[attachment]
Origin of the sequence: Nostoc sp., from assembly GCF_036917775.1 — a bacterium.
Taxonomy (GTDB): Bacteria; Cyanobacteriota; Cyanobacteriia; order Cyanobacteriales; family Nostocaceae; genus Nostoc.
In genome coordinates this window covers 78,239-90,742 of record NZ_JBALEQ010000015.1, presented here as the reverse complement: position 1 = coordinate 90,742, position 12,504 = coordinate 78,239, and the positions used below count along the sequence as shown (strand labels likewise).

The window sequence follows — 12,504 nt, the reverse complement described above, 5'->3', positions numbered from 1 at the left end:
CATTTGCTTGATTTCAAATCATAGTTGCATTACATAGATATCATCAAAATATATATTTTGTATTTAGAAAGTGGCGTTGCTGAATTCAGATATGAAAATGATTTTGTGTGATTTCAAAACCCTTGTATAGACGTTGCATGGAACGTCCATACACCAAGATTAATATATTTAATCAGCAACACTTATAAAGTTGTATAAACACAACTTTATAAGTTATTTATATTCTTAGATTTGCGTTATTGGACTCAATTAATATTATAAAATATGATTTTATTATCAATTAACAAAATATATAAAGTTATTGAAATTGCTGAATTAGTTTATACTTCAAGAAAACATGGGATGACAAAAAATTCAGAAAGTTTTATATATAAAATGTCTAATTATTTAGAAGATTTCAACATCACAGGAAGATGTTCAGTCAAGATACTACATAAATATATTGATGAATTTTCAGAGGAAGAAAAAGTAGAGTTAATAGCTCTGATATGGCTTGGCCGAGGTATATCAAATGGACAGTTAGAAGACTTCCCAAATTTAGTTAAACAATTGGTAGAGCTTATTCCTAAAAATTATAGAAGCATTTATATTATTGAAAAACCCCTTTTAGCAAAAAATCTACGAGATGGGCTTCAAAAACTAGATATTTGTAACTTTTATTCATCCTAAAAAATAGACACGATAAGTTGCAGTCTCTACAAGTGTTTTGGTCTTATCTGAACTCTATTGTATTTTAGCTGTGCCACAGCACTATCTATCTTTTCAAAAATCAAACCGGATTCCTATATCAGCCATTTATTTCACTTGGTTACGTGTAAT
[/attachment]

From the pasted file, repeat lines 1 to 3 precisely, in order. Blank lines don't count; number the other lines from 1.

Origin of the sequence: Nostoc sp., from assembly GCF_036917775.1 — a bacterium.
Taxonomy (GTDB): Bacteria; Cyanobacteriota; Cyanobacteriia; order Cyanobacteriales; family Nostocaceae; genus Nostoc.
In genome coordinates this window covers 78,239-90,742 of record NZ_JBALEQ010000015.1, presented here as the reverse complement: position 1 = coordinate 90,742, position 12,504 = coordinate 78,239, and the positions used below count along the sequence as shown (strand labels likewise).